TUM 2015 – Data Geeking & Analysis

I had the urge to do some data geeking … so have thrown some of the split data into a spreadsheet and banged out a few graphs. If you’re wired like me (or Ron ;)) you’ll probably find it pretty interesting. I like seeing the ‘story’ of the race after only having experienced it in person from my perspective. Click here for the full spreadsheet with all of the graphs.

I find the ‘Position change’ probably the most interesting one – next to the splits.

Position change each leg
Position change each leg (click for full size)

Strictly looking at the data, I found a few aspects quite interesting:

#1: We should have started a bit closer to the start line in general. I know Caleb & I passed a whole lot of people in the first leg (not showing on the graph as our position at the start line wasn’t recorded), and you can see from the data we all continued moving up the field on our way to Okareka.

#2: The “Changing positions is an inefficient use of energy” award goes to Ron who positioned himself perfectly in the field – and finished in the exact same position as he entered the first aid station – never fluctuating more than 6 places.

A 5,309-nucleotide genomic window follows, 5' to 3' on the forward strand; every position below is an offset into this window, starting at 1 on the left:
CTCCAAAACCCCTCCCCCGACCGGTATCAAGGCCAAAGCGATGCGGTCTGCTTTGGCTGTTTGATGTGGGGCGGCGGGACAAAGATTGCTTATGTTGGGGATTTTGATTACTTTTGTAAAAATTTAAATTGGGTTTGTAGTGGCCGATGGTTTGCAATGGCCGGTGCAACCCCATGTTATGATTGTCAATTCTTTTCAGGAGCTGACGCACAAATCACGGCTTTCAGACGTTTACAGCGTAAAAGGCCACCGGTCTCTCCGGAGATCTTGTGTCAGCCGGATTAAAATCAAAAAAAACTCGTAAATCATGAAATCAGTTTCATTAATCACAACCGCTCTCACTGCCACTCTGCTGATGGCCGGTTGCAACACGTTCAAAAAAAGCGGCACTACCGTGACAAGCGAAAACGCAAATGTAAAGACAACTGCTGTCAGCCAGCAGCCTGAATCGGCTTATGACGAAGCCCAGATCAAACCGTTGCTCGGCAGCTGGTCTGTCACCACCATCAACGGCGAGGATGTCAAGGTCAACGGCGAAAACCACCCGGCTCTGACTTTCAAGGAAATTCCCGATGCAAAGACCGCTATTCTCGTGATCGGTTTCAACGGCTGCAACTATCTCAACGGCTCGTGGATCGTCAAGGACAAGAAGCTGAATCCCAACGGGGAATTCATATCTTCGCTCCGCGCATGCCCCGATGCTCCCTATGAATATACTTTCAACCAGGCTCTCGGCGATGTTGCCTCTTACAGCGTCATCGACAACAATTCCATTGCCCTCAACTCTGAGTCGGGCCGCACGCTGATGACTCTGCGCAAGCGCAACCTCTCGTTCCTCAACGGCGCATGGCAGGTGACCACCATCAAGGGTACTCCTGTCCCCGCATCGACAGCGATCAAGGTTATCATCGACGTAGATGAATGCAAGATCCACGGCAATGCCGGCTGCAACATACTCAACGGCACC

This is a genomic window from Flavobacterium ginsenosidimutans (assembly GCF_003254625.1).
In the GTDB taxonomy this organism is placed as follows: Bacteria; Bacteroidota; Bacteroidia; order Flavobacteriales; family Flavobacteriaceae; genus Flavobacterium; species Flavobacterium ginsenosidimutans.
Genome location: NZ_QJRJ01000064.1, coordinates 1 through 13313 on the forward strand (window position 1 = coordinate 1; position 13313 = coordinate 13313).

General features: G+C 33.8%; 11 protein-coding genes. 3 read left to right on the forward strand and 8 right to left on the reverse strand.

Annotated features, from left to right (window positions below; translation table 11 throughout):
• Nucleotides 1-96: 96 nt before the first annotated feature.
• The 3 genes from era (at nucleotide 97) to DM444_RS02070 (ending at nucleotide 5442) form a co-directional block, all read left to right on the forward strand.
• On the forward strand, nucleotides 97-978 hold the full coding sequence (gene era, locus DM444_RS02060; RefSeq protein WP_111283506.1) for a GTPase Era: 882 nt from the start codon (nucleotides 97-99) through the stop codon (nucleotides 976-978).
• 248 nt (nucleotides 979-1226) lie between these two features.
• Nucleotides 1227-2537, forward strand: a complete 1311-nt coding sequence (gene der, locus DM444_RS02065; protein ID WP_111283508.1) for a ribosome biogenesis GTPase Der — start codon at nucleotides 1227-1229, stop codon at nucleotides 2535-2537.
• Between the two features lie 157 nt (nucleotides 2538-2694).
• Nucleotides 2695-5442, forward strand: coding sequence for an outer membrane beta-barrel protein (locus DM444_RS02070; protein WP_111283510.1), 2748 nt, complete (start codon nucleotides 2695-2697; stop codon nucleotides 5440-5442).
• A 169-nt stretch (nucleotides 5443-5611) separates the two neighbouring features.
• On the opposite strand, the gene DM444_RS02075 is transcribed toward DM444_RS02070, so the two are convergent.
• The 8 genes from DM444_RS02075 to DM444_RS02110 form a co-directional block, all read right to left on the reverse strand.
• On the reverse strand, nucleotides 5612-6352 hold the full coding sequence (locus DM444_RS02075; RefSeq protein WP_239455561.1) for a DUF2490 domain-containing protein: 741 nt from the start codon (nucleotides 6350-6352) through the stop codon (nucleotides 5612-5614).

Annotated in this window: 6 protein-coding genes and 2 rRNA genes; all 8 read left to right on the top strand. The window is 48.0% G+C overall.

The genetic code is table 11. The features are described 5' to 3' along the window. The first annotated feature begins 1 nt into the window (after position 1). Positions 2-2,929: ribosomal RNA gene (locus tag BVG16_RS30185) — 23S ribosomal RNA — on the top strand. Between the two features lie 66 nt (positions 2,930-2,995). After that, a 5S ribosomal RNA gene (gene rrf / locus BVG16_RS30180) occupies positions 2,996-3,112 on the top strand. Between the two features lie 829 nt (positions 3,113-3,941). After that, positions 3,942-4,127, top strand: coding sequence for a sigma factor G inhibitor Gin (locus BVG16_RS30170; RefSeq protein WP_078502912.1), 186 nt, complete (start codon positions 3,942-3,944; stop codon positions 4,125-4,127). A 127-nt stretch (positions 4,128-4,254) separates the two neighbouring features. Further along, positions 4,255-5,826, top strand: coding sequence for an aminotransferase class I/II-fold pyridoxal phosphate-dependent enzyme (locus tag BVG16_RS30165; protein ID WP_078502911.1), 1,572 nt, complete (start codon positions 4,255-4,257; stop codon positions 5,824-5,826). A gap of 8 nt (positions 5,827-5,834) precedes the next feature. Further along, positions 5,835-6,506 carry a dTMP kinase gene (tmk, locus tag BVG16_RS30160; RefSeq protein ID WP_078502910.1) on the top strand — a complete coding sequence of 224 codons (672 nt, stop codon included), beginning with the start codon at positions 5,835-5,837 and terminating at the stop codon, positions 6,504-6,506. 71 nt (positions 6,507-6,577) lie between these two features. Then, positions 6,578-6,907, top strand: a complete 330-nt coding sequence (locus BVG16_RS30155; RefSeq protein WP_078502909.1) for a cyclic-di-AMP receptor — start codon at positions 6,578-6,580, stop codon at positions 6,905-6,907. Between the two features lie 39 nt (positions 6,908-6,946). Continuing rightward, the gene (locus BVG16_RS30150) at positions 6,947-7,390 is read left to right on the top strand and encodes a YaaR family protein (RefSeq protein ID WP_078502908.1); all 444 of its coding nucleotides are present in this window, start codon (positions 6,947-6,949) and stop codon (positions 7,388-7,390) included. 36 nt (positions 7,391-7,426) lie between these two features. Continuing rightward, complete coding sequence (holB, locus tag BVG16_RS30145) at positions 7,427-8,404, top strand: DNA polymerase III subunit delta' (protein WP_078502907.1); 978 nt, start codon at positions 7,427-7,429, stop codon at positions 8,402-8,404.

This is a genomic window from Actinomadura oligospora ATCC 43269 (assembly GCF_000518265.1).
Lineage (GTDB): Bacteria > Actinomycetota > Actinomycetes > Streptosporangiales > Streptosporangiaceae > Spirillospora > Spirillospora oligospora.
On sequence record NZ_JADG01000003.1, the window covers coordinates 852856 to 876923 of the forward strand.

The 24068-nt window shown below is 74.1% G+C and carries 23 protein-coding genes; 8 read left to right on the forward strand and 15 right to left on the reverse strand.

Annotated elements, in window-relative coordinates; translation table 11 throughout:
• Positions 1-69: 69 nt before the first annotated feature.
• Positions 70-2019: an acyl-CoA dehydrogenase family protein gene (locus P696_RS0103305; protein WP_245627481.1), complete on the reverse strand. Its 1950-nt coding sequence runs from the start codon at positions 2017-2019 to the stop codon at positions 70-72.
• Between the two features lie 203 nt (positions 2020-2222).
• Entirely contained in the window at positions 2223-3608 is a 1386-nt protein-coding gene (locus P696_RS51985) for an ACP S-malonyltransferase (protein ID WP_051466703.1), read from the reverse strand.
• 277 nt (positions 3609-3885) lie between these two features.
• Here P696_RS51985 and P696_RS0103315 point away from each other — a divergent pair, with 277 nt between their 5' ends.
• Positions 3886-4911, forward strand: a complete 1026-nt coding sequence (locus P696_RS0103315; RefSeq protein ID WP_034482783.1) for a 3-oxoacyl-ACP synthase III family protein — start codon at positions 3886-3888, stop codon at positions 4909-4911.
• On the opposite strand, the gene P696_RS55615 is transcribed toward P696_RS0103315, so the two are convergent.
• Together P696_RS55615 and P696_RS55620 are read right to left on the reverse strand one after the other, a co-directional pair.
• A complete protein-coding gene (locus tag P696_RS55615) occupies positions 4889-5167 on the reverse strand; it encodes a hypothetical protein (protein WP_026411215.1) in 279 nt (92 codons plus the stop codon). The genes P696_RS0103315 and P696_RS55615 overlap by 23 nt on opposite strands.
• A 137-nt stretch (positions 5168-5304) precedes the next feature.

#3: The “I love to kill” award goes to Mike who slayed 197 people in the space of 2 legs between Okareka to Tarawera Falls! And then a further 32 over the next 20km to Awaroa. Struth Ruth!

#4: The “soul sisters” award goes to Dave & Thom who’s spirits were so in sync that they finished precisely one hour apart. To the second. Blow me down with a pitchfork!

Splits over distance
Splits over distance (click for full size)

#5:Copy book” race plan execution award – looking at the data is an interesting one. Caleb, Ron, Sean and Thom would all be candidates. Caleb takes this one out though. He ran within himself for the first 70 and then unleashed from Titoki pulling the fastest splits for every stage from there on, aside from being pipped on the last leg by 1 minute.

#6: Ron absolutely killed it to Okataina coming in 45 minutes ahead of the nearest MECer only 37km into the race. Even from there was in the top 2 MEC splits for 2 of the last 4 legs as he powered on & held his guts, nerve & steam!

#7: I get the ‘Lazarus‘ award for getting my ass handed to me (dropping back in the field) the most & on 2 separate legs .. the first according to race plan, the latter on the way to Awaroa due to near death nausea (how dramatic – more about that in my race report). Then coming back from the dead briefly to finish strong & pip the fastest time for the last leg.

#8: Thom started to put the foot down from the falls and finished really strongly – making solid progress up the field every leg.